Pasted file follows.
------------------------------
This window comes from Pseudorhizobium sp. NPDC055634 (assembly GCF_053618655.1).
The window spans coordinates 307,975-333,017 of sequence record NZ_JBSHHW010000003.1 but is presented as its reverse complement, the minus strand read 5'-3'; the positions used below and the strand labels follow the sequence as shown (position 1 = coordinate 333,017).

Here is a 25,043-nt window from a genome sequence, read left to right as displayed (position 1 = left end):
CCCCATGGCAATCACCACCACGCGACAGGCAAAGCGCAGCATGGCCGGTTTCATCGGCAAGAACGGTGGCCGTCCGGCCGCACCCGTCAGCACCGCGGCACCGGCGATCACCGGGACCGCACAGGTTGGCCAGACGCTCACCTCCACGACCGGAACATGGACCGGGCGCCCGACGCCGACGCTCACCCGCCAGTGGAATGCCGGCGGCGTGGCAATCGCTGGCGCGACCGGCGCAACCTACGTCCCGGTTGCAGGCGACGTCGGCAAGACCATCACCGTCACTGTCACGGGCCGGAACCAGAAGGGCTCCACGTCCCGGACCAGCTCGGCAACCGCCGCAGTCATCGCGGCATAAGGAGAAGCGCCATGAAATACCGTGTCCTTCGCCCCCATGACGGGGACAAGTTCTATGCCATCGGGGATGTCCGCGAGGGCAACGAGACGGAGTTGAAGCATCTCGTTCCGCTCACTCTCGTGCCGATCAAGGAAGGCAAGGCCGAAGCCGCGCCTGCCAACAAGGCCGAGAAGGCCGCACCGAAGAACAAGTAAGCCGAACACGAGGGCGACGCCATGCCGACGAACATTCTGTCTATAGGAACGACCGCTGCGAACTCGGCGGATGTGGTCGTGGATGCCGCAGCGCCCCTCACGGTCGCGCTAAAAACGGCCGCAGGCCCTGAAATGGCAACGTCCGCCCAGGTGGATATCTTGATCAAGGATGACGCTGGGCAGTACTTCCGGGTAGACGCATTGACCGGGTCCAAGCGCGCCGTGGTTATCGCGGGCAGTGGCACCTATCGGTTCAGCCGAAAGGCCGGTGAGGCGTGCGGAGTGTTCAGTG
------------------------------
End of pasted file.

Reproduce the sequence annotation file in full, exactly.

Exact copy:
This window comes from Pseudorhizobium sp. NPDC055634 (assembly GCF_053618655.1).
The window spans coordinates 307,975-333,017 of sequence record NZ_JBSHHW010000003.1 but is presented as its reverse complement, the minus strand read 5'-3'; the positions used below and the strand labels follow the sequence as shown (position 1 = coordinate 333,017).

Here is a 25,043-nt window from a genome sequence, read left to right as displayed (position 1 = left end):
CCCCATGGCAATCACCACCACGCGACAGGCAAAGCGCAGCATGGCCGGTTTCATCGGCAAGAACGGTGGCCGTCCGGCCGCACCCGTCAGCACCGCGGCACCGGCGATCACCGGGACCGCACAGGTTGGCCAGACGCTCACCTCCACGACCGGAACATGGACCGGGCGCCCGACGCCGACGCTCACCCGCCAGTGGAATGCCGGCGGCGTGGCAATCGCTGGCGCGACCGGCGCAACCTACGTCCCGGTTGCAGGCGACGTCGGCAAGACCATCACCGTCACTGTCACGGGCCGGAACCAGAAGGGCTCCACGTCCCGGACCAGCTCGGCAACCGCCGCAGTCATCGCGGCATAAGGAGAAGCGCCATGAAATACCGTGTCCTTCGCCCCCATGACGGGGACAAGTTCTATGCCATCGGGGATGTCCGCGAGGGCAACGAGACGGAGTTGAAGCATCTCGTTCCGCTCACTCTCGTGCCGATCAAGGAAGGCAAGGCCGAAGCCGCGCCTGCCAACAAGGCCGAGAAGGCCGCACCGAAGAACAAGTAAGCCGAACACGAGGGCGACGCCATGCCGACGAACATTCTGTCTATAGGAACGACCGCTGCGAACTCGGCGGATGTGGTCGTGGATGCCGCAGCGCCCCTCACGGTCGCGCTAAAAACGGCCGCAGGCCCTGAAATGGCAACGTCCGCCCAGGTGGATATCTTGATCAAGGATGACGCTGGGCAGTACTTCCGGGTAGACGCATTGACCGGGTCCAAGCGCGCCGTGGTTATCGCGGGCAGTGGCACCTATCGGTTCAGCCGAAAGGCCGGTGAGGCGTGCGGAGTGTTCAGTG